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Divorce or Talaq in Islam And Types of Talaq

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Divorce or Talaq in Islam | Types of Talaq (Divorce) As per Islam

Talaq, (divorce) in Islam, is the Process of Ending a Marriage

Divorce: Divorce or Talaq in Islam and types of talaq/divorce in Islam: Talaq or divorce is the process of ending a marriage in Islam. There are two types of divorce: Talaq al-sunnah and Talaq al-tafwid. 

Divorce or Talaq in Islam And Types of Talaq

Divorce (Talaq) is Allowed, in the case of Irreconcilable Conflict Between the Married Couple

In cases, where there is an irreconcilable conflict and separation is the only option left, talaq (divorce) can be resorted to by men. The Prophet Muhammad (peace be upon him) has clarified that this method must be used with caution because it has consequences one might not anticipate at first glance.

Triple Talaq (3 Times Declaration of Divorce)

When a husband wants to end his marriage with his wife, he must declare talaq three times in a row. The first declaration is called the “witnessed divorce” because it must be done in front of two witnesses. The second and third declarations are called “unwitnessed divorces” because they don’t need to be witnessed by anyone else.

The wife can also ask for khula if she wants to end her marriage with her husband. Khula means that she wants him to return her dowry (mahr) and any children they may have had together (if any).

Quran Surah 2 Ayah 229.

Quran Surah 2 Ayah 229: “And it is not lawful for you (men) to take back (from your wives) any of your Mahr (bridal-money given by the husband to his wife at the time of marriage), which ye have given them, except when both parties fear that they would be unable to keep the limits ordained by Allah. Then if ye fear that they would be unable to keep the limits ordained by Allah, in that case, it is no sin for either of them if she gives something for her freedom.”

Quran Surah 2 Ayah 230: “Divorced women should wait three months before making any decisions concerning their lives.” And it is not lawful for them that they conceal what Allah hath created in their wombs if they have faith in Allah and the Last Day. And their husbands would do better to take them back in this state [of waiting] than leave them [to go their own way]. And if ye are afraid that they might separate, appoint two arbiters, one from his family and the other from hers; if they wish amicably and make peace between you, then Allah will bring about amity between you. You could even ask a trusted person from each side to witness your signatures if you’re still afraid they may part ways.”


Zihar means divorce mentioned in the Quran, and it refers to when a husband says to his wife that she is his mother. When a husband feels angry with his wife or believes she is not loyal to him, he does this.

The Prophet (peace be upon him) said: “The most hated person before Allah on the Day of Resurrection will be someone who has been given the benefit from others but returns it like one throwing away dung; he then makes his hands full of dust by putting them on his head while walking at noontime.”

What is Khula? Is Khula a Divorce?

Khula is a Talaq (Divorce) Demanded by the Wife

In Islamic law, khula refers to the wife seeking a divorce from her husband. The husband is legally bound to comply with his wife’s request for khula since it is based on the Qur’an and Sunnah.

In the Qur’an it says: “And if you fear that you will not do justice to the orphan girls then marry the women of your choice, two or three or four; but if you fear that ye shall not be able to do justice at all then only one” (Qur’an 4:3). A woman can ask for a divorce but she cannot initiate it unilaterally, as she must provide evidence in court that justifies her right to leave her husband.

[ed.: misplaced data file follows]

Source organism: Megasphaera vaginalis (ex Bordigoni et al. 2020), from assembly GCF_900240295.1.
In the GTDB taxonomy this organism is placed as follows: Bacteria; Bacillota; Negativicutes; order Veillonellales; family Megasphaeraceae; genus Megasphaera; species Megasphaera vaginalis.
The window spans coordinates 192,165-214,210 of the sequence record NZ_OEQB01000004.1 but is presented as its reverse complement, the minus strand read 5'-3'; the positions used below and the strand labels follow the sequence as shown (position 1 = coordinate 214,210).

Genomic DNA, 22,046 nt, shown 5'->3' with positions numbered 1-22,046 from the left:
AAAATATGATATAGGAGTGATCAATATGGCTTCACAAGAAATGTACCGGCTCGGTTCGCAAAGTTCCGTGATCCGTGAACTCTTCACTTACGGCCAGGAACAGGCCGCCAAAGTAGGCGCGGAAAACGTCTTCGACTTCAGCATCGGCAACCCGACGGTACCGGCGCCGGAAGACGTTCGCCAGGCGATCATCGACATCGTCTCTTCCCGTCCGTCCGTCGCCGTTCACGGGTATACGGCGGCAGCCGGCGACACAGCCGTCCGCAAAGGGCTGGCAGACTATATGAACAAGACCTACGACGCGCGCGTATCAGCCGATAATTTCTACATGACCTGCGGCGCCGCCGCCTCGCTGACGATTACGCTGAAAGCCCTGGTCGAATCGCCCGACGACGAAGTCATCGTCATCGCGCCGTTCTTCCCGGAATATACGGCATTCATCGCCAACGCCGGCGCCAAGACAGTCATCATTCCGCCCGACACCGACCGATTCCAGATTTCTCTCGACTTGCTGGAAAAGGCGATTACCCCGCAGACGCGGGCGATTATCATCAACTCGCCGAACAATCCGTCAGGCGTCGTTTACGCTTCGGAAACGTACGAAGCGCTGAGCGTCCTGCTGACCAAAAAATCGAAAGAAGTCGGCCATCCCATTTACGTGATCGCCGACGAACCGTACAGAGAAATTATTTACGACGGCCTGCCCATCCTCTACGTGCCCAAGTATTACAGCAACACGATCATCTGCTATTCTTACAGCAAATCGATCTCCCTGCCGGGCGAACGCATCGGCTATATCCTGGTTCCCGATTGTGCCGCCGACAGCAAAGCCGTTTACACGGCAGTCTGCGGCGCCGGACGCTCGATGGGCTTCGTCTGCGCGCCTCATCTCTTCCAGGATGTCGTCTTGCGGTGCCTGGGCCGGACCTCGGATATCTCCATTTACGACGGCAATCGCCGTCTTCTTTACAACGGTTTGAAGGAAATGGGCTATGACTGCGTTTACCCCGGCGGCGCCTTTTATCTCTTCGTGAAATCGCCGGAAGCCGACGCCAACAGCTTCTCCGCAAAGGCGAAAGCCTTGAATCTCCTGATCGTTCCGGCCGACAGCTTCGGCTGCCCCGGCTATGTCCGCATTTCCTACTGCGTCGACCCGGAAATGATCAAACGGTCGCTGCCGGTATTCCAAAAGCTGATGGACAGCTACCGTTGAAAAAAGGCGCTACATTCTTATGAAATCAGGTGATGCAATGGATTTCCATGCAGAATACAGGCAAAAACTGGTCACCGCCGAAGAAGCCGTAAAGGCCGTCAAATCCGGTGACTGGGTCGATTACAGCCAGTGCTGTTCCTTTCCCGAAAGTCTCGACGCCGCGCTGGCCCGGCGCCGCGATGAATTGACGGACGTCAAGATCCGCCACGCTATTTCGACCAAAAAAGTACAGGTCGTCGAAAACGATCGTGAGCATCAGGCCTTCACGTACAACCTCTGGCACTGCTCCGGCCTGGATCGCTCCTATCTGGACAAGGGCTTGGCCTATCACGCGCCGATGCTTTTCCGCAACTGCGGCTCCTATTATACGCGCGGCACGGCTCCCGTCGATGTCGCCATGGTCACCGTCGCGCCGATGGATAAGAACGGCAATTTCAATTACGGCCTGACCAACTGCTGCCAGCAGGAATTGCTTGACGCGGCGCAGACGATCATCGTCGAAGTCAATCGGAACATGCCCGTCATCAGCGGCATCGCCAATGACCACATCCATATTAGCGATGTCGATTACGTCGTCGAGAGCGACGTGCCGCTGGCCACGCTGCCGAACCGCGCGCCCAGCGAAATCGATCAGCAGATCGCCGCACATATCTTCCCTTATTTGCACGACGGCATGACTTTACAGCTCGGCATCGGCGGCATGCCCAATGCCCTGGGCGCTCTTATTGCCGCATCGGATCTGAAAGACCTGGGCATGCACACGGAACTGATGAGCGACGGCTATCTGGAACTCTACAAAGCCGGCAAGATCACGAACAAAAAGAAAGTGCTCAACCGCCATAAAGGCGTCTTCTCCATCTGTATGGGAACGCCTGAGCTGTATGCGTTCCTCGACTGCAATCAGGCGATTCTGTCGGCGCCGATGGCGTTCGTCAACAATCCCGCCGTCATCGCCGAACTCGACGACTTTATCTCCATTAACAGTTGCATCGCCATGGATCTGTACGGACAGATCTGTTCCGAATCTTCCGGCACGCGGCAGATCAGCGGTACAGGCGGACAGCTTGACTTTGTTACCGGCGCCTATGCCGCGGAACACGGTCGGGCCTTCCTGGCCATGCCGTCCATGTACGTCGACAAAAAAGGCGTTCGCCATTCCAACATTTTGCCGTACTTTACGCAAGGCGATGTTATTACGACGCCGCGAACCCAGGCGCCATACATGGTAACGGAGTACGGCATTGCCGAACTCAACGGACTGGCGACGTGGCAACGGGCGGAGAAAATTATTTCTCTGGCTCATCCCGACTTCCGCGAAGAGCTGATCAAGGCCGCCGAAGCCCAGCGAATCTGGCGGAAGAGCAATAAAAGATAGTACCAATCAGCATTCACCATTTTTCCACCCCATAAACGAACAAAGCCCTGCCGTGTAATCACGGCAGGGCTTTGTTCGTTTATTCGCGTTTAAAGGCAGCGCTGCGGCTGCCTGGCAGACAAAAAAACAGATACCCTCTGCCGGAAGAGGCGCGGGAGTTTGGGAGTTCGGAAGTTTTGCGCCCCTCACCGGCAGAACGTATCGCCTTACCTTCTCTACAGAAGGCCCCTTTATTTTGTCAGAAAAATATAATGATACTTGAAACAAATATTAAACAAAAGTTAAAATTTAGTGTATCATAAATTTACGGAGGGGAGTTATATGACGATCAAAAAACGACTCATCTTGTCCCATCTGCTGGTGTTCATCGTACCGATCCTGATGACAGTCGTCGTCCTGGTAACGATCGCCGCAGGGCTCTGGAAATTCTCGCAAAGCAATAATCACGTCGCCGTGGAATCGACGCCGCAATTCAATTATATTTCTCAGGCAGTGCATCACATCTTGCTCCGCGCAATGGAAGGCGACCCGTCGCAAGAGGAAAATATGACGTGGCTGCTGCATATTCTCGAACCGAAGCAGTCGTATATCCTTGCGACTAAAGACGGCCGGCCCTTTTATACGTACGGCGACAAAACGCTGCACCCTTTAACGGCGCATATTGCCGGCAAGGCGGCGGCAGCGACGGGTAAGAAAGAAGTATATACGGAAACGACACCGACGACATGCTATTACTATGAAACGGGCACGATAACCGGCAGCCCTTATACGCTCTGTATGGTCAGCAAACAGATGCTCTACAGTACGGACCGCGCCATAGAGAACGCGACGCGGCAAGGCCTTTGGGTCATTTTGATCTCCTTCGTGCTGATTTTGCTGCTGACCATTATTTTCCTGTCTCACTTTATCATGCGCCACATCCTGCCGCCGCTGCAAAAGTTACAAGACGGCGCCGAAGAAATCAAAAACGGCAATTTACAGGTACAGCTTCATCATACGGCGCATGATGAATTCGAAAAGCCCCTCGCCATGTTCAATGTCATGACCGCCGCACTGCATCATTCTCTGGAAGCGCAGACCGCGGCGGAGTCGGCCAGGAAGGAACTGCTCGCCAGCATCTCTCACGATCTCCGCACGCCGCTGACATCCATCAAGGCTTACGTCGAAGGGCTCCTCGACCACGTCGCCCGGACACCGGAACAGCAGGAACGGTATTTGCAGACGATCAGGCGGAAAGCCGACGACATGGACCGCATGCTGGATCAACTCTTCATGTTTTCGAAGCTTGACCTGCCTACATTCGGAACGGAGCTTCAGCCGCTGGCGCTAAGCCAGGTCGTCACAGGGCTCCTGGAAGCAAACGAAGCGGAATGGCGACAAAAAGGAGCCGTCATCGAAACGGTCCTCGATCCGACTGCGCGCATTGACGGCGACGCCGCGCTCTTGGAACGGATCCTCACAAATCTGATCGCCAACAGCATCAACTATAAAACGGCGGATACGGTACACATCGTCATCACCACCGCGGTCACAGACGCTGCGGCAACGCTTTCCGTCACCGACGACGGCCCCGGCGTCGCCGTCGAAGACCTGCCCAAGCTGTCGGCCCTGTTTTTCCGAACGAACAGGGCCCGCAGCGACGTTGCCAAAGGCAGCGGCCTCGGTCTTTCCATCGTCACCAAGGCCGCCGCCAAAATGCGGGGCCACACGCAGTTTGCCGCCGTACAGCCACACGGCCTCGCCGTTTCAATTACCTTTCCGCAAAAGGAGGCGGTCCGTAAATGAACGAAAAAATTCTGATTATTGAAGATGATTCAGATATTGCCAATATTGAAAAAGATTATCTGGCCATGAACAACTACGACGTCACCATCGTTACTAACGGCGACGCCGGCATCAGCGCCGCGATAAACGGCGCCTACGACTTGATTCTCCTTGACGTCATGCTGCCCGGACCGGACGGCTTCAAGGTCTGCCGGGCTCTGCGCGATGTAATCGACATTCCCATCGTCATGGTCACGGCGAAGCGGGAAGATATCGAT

Divorce (Talaq) in Islam is Allowed in Certain Circumstances

In Islam, divorce is allowed in certain circumstances. Divorce is known as Talaq in Arabic, and it can be pronounced in one of three ways:

1. Talaq al-Bid’ah: This is the verbal pronouncement of talaq to your spouse without any witnesses present. It is considered invalid unless any of the other two methods are used to complete the divorce process.

2. Talaq al-Sunnah: (Divorce according to the practice of Prophet Muhammad) This is the verbal pronouncement of talaq followed by a waiting period of three months to determine if reconciliation is possible. If both parties are still not ready to reconcile after this time period has passed, then a divorce will take place automatically after another waiting period of three months has elapsed from the first one. This method does not require witnesses or paper-work, but does require a husband’s intention for divorce at the time he pronounces talaq on his wife.

3. Talaq-e- Ahsan: This type requires witnesses and documentation before it can proceed as an official divorce process under Islamic law; it also requires that both spouses consent to the divorce beforehand by signing an agreement in front of witnesses who will then sign their own documents confirming that they saw both parties sign.

Talaq -- The husband pronounces talaq (divorce) thrice to his wife during her pure period, not menstruating.

Talaq — The husband pronounces talaq (divorce) thrice to his wife during her pure period, not menstruating.

The following conditions may be met for talaq:

  • Prior to a talaq divorce, the husband must give the wife three months’ notice, during which time the couple should try to reconcile their differences. If this does not happen, then he must pronounce the divorce in the third month after giving notice to her of his intentions.

  • He cannot pronounce the divorce if she is pregnant or feeding milk to an infant less than two years old at that time or has conceived from him with another man or has been divorced by another husband previously, even if it was before this marriage took place; otherwise, it will be considered as a valid form of talaq for both parties involved so long as other conditions are fulfilled as well (see above).

Post-talaq -- The woman remains in iddat, or post-divorce waiting period, for three menstrual cycles or three months, whichever is longer.

If the talaq was not given in front of two witnesses, it must be pronounced again when there are two witnesses. If the husband wishes to issue another talaq or revoke his previous one, he should do so when a period of three months and ten days has expired from the date of the first pronouncement.